How Can Houston's Transit Be More Equitable?


In its Equity in Transit report, LINK Houston recommends increasing the frequency and hours of service on key bus routes as well as other system improvements.

Houston bus stop

In its Equity in Transit report, LINK Houston recommends increasing the frequency and hours of service on key bus routes as well as other system improvements.

Despite a reputation for ever-widening freeways and an abiding love affair with the automobile, many of Houston's neighborhoods have significant portions of their populations that do not have access to a car. Even for those who do, the burden of maintaining that car can be costly. According to a new report released Tuesday from transit advocacy group LINK Houston, whose board includes Kinder Institute Director Bill Fulton, an estimated 984,000 Houston area residents need more affordable transportation options. To address this need, the report argues, the region needs to invest in and create more frequent, reliable, accessible and available transit.

Houston is currently at a bit of a transit crossroads. While other cities struggle with ridership, Houston has actually seen gains in recent years, thanks in part to a 2015 bus route redesign and the introduction of additional light rail. Meanwhile, the mayor has declared the need for a paradigm shift in transportation planning in the area, adding his support to the approval of the city's first bike plan and calling for recommendations around several dangerous intersections. With the Metropolitan Transit Authority of Harris County's long-range plan in the works, LINK Houston's Equity in Transit report comes at what could be a pivotal time for the city.

Just as the bus route redesign managed to transform the transit network by focusing on local buses, the report argues that some of the most critical and important changes should occur at that local bus level. "While cities across the country chase after new technologies, behemoth infrastructure and new ridership in suburban areas," the report notes, "the reality in Houston is that the highest current ridership – and latent ridership – is on the local bus network."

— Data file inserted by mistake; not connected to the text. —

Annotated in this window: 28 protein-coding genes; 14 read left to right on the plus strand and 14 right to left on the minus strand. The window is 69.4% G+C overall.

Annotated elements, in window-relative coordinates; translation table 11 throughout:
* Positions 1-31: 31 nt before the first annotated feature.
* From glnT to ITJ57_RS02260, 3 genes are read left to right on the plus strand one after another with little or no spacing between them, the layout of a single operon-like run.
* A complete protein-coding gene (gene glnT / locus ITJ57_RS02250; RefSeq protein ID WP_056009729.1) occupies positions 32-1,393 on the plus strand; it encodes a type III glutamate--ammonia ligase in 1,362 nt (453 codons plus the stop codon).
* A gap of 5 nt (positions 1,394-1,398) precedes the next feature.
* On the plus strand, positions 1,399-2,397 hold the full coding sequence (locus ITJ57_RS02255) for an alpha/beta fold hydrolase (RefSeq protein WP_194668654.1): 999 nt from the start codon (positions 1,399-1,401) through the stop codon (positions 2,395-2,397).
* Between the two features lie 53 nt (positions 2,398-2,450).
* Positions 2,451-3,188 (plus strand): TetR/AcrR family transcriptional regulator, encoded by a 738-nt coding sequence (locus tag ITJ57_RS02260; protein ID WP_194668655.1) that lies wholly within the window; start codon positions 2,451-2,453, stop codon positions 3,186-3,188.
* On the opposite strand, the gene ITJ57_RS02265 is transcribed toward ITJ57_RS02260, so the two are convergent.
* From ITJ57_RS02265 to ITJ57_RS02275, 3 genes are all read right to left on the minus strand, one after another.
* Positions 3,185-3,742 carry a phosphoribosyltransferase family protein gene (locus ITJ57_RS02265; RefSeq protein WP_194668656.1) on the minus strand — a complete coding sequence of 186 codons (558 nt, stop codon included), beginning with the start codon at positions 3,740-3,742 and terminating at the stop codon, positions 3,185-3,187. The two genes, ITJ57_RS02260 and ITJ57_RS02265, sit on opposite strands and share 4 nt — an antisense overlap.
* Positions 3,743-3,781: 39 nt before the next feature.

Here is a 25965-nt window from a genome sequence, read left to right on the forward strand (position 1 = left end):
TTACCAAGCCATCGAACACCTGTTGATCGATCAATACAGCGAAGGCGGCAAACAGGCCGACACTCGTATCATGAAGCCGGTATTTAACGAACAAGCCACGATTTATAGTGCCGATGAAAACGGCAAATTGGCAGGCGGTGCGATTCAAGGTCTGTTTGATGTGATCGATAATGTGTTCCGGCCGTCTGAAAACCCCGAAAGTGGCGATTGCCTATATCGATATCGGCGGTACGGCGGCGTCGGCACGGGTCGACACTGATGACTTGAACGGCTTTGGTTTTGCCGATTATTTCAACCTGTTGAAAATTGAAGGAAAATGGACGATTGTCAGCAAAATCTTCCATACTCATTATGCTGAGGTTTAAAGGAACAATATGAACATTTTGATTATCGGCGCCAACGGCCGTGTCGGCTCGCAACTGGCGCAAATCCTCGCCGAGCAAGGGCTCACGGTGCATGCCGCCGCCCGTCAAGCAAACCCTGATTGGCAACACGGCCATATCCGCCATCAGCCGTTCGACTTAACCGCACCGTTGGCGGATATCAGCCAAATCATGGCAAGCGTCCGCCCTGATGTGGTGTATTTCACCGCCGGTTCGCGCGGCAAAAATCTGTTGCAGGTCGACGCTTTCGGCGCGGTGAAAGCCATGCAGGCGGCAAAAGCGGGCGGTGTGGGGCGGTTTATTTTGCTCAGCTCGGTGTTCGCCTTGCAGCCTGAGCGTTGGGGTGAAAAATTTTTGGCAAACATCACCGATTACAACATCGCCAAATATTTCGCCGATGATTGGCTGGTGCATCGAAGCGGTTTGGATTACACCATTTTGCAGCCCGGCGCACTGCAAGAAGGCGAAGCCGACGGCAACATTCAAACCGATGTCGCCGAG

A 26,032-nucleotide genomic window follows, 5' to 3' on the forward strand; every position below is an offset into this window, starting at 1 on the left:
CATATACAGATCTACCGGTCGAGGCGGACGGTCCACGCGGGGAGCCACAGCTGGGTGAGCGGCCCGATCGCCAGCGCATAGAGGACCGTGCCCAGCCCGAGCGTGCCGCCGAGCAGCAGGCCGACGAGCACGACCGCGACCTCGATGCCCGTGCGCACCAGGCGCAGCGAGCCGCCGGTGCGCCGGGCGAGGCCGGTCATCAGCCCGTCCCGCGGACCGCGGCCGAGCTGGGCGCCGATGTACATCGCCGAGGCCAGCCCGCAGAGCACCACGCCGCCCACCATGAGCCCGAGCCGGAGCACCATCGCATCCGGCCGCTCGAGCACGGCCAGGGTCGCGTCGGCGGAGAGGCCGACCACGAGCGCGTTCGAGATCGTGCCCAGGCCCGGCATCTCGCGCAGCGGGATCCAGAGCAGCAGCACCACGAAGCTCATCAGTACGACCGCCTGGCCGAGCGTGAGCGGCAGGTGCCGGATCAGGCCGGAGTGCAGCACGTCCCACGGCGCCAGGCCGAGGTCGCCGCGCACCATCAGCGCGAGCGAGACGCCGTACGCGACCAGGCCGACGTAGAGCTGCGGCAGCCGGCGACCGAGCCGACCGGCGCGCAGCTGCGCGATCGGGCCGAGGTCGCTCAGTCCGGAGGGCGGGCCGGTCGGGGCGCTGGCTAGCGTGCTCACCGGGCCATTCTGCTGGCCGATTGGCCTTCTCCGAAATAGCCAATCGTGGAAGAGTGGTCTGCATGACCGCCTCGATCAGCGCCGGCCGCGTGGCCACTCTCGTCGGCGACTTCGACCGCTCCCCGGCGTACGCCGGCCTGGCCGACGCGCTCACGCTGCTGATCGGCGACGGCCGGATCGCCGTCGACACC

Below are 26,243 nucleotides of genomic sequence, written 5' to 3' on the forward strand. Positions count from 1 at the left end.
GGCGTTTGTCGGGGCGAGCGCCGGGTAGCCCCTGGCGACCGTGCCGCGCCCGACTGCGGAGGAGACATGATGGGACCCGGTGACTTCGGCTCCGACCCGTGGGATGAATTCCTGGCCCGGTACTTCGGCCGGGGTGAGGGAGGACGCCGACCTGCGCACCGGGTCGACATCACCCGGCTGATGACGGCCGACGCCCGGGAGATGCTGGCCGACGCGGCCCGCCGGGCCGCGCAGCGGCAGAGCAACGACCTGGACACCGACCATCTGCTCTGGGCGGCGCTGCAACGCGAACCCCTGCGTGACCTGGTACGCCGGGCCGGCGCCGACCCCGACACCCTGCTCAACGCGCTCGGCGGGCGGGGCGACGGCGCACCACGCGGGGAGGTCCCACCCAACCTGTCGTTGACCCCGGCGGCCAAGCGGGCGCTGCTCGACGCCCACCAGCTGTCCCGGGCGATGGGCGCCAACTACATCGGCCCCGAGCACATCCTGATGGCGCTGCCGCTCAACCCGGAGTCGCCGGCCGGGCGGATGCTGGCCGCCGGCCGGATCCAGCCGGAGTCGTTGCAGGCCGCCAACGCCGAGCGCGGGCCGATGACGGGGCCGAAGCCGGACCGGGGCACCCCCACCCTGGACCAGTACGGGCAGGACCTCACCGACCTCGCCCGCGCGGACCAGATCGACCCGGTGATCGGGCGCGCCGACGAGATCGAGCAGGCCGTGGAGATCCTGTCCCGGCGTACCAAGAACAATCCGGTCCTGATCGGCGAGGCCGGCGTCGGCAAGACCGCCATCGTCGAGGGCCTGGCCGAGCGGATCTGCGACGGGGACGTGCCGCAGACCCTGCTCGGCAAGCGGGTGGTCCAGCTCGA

The report looks at both the current system's reach and how well it connects residents to jobs, education, medical care and more, focusing on Metro's fixed route transit in the region's core. "That’s what transit is about: an affordable transportation option to connect people like you and me to opportunities. Those aren’t just places where we work, but also where we take classes, seek medical attention, shop for groceries, enjoy entertainment and do everything else in our daily lives," said Oni Blair, executive director, at the report's release Tuesday.

Using factors like intersection density, poverty, the share of households without any vehicles and other metrics, the report finds several high-demand areas including parts of west and southwest Houston and much of the east side of Harris County as well as pockets of need in places like Spring Branch and Greater Greenspoint. Current Metro coverage in these areas is good, according to the report, but could be better with improved frequency, availability, reliability and accessibility—challenges that fall largely but not entirely to Metro. Responsibility, the report notes, is shared by "current and future riders, government at every level, metropolitan planning organizations, as well as municipal management districts, Tax Increment Reinvestment Zones, advocacy organizations, other stakeholders, and neighborhoods."